Director Jeff Kerr is an accomplished musician, actor, singer, technician. He also knows how to put together a terrific cast, put them in the right places, and use the sound lights and set to create a very believable picture. I heard nothing but good comments about the show itself, and its cast. I was impressed with the script, the staging, the fantastic pace variances, the tight, ensemble acting, and how well these wonderful actors became this family. It was a very enjoyable evening.

Two small items should be mentioned. When you come to see this, you will notice the scene changes that go on forever. The settings must change over each ten-year period, and the actors must not only change costumes, but they must be aged as well. This is an inherent flaw in Grennan’s script, but a necessary one, if we are to accept the passage of time. Instead of grinding my teeth over the delay, I concentrated on the details the stage crew had to make happen. I half-expected the audience to give them an ovation when they completed their last change. Then I wondered if director Kerr would bring them on for a curtain call, but keeping to tradition, he had the cast signal their gratitude during their bows. I do think the audience appreciated the efforts of the crew. The second item I need to bring up is the air conditioner. As an actor, I want that thing to run all through the show. But as an audience member, I was dismayed when the air, still running in scene 1, nearly drowned out actors whom I know to have powerful voices. A minor complaint, but one that can be solved by cutting the air as the show is about to begin. Sorry, cast! The noise also overpowered the pre-show recorded announcement. Maybe the volume for that can be increased.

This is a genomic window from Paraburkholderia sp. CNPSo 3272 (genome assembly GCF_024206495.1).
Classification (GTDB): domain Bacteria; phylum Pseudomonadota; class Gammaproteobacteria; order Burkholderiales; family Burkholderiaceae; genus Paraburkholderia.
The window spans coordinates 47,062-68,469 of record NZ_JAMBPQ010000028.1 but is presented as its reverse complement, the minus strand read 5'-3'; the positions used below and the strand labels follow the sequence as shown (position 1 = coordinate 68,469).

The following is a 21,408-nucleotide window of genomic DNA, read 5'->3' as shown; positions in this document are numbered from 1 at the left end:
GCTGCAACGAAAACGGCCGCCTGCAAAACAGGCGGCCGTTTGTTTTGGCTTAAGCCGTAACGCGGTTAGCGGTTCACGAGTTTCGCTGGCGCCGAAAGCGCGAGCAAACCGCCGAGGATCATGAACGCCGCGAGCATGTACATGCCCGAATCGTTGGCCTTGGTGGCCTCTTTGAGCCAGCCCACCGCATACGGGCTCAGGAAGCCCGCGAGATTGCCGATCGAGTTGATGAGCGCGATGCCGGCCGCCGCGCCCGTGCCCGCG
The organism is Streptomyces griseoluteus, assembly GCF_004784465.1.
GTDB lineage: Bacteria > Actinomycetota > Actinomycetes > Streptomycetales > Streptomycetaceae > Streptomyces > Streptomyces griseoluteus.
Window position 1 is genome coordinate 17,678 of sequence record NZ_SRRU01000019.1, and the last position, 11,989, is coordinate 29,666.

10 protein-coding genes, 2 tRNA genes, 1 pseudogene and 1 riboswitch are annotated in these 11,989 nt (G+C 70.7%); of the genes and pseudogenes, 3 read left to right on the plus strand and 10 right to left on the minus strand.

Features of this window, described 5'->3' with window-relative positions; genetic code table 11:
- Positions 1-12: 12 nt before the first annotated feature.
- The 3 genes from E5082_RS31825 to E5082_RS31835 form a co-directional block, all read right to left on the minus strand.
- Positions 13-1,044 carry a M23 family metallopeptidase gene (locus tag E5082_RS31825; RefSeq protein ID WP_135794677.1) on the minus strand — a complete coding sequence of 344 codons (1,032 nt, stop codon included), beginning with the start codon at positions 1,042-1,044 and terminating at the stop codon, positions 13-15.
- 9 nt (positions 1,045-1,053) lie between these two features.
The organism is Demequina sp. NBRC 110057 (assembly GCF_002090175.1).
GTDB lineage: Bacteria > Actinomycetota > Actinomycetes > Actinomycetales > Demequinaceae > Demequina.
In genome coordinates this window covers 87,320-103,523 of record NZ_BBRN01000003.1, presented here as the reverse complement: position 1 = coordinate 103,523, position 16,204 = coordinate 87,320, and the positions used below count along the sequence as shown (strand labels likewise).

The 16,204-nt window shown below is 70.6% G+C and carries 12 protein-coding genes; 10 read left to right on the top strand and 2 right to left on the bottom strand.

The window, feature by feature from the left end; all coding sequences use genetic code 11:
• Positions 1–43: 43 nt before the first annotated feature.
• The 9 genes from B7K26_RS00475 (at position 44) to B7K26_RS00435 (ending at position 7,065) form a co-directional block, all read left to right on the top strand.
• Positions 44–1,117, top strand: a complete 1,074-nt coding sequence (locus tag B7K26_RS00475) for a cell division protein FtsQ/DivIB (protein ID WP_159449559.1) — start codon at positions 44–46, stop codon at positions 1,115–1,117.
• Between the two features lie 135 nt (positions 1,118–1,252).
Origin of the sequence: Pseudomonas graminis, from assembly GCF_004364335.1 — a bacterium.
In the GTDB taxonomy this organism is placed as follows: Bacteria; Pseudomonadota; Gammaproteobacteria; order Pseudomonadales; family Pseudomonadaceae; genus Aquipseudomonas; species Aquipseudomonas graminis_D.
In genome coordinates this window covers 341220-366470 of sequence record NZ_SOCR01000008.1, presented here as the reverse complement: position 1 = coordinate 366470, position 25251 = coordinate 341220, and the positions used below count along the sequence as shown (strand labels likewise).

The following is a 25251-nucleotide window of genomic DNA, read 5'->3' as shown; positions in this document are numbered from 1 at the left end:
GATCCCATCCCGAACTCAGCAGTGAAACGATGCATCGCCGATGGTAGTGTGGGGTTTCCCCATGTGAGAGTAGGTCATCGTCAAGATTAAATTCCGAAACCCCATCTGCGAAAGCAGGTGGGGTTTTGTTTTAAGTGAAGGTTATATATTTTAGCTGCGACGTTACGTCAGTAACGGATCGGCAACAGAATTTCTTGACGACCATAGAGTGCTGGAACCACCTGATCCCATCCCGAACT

The items I mentioned did not alter, in the end, our enjoyment and entertainment. We got to laugh. We got to think, cry, and guess about what was coming next. A very pleasant evening, thanks to the many and varied talents possessed by cast and crew. They deserved, and got, a significant ovation at the final curtain, thanking them for their great work. Of course I know the truth; this isn’t really “work” for any of them. This is “fun”. It’s fun, or they wouldn’t be doing it. But I’m not cluing the audience in on that revelation.

I recommend you hotfoot it to Encore Theatre to see this super show. You will not be disappointed. There are still two performances to come, this weekend, and three more next weekend, May 20,21 & 22, 2016. You can get tickets by calling the box office at 223-8866. The friendly folks will be delighted to find you a great seat. Enjoy!



About the Author

P.S. Luhn
P.S. Luhn
Having gotten into the theater game late (Age 22), P.S Luhn soon decided this hobby would become an obsession. Over a period of 42 years, he has appeared in over 60 productions, directed eight, and worked on numerous others in a production or technical capacity. Some of Luhn's roles include Starbuck in The Rainmaker, Paul Bratter in Barefoot in the Park, and Bri in A day in the Death of Joe Egg. Luhn began to write plays in 1996 in order to engineer an on-stage reunion with two friends. His play, The Buddha Crumbles, was produced as a part of an emerging new-play Festival, PlayFair, in 1998, with those friends playing the leads. In all, the playwright saw five of his scripts produced at PlayFair. In 2006, Luhn's play, Walter Men was produced by Curtain Players of Columbus as a part of their new play festival. Luhn has completed 22 plays of varying lengths, of which 9 have been staged. Luhn is employed by Superior Credit Union, of Lima. He resides in Gomer, Ohio, with his wife, and a very large cat.